A journey to the Northwest earlier this year offered assistant curator Chad Alligood and me the opportunity to visit artists in Portland, Seattle, Tacoma and surrounding areas. On one particularly intriguing visit, we meet Joey Kirkpatrick and Flora Mace, who have worked collaboratively since meeting at the Pilchuck Glass School in Seattle in the late 1970s.
Though primarily associated with their large-scale blown glass fruit and vegetable forms, the pair has recently concluded this series. This shift in their work has sparked a productive period of innovation and discovery in their studio across a wide variety of media, including drawing, painting, wood, and glass.
Their current explorations in glass include an innovative method of preserving the structure and appearance of real plants cast into a glass aggregate, creating a sculptural form from living organic material.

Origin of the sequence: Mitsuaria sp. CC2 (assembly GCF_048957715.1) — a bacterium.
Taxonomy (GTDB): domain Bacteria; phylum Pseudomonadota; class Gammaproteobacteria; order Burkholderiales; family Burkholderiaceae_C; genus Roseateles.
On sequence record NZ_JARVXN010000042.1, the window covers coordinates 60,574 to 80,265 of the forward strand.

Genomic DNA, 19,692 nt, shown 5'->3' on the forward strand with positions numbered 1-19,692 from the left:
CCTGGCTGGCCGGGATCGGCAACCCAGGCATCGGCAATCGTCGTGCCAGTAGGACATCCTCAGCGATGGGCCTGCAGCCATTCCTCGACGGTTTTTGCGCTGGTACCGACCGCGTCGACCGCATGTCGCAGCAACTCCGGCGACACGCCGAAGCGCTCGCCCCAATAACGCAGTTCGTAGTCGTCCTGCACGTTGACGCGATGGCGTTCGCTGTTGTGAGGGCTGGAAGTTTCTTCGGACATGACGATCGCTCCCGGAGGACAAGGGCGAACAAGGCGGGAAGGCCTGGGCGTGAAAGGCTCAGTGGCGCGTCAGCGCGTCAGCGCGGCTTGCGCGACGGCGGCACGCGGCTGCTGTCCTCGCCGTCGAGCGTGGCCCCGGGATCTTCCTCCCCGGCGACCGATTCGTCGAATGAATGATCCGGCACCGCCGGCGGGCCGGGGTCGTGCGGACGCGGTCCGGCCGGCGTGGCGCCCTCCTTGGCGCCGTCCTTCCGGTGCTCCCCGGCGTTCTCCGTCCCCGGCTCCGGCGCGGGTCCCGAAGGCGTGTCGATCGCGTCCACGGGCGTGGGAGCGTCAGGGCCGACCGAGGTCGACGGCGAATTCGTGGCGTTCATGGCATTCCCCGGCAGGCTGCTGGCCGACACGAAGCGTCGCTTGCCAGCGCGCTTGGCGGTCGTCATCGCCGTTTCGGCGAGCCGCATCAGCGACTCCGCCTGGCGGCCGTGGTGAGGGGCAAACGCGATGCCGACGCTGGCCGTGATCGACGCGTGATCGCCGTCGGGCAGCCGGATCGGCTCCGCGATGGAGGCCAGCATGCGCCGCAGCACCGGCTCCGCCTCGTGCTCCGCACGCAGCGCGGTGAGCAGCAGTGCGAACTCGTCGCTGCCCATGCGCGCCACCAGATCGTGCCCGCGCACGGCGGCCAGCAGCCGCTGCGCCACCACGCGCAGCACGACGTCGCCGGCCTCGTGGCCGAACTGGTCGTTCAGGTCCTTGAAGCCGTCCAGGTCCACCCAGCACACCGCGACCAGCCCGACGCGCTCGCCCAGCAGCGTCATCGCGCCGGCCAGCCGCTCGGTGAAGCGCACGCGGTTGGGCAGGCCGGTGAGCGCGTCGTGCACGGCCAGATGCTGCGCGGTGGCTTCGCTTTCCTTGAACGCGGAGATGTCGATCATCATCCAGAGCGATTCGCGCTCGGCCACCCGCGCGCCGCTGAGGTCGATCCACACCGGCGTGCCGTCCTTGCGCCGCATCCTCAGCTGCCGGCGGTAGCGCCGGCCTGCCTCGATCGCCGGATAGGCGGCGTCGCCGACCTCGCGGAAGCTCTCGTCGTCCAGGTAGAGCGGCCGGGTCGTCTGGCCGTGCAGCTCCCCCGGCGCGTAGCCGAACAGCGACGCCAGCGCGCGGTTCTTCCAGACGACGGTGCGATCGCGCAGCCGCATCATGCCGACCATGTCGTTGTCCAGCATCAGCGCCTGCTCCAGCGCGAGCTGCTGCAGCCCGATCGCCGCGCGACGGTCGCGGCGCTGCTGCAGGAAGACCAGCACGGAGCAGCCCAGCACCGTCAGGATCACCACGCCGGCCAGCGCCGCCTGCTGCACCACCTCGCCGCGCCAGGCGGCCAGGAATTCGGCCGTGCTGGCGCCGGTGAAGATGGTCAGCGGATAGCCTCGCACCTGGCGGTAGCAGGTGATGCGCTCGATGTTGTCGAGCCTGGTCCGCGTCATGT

According to the duo:
"The large scale still life sculptures confront the viewer and awaken our appreciation of the visual world around us. This makes us look outside ourselves and recognize the celebratory aspects of everyday life, our dependence on nature, its cycles and seasons. Our approach evolved out of our experience using the two dimensional painting tradition."
Take a look as Flora and Joey show us some of their current work:
Photos courtesy of Joey Kirkpatrick and Flora Mace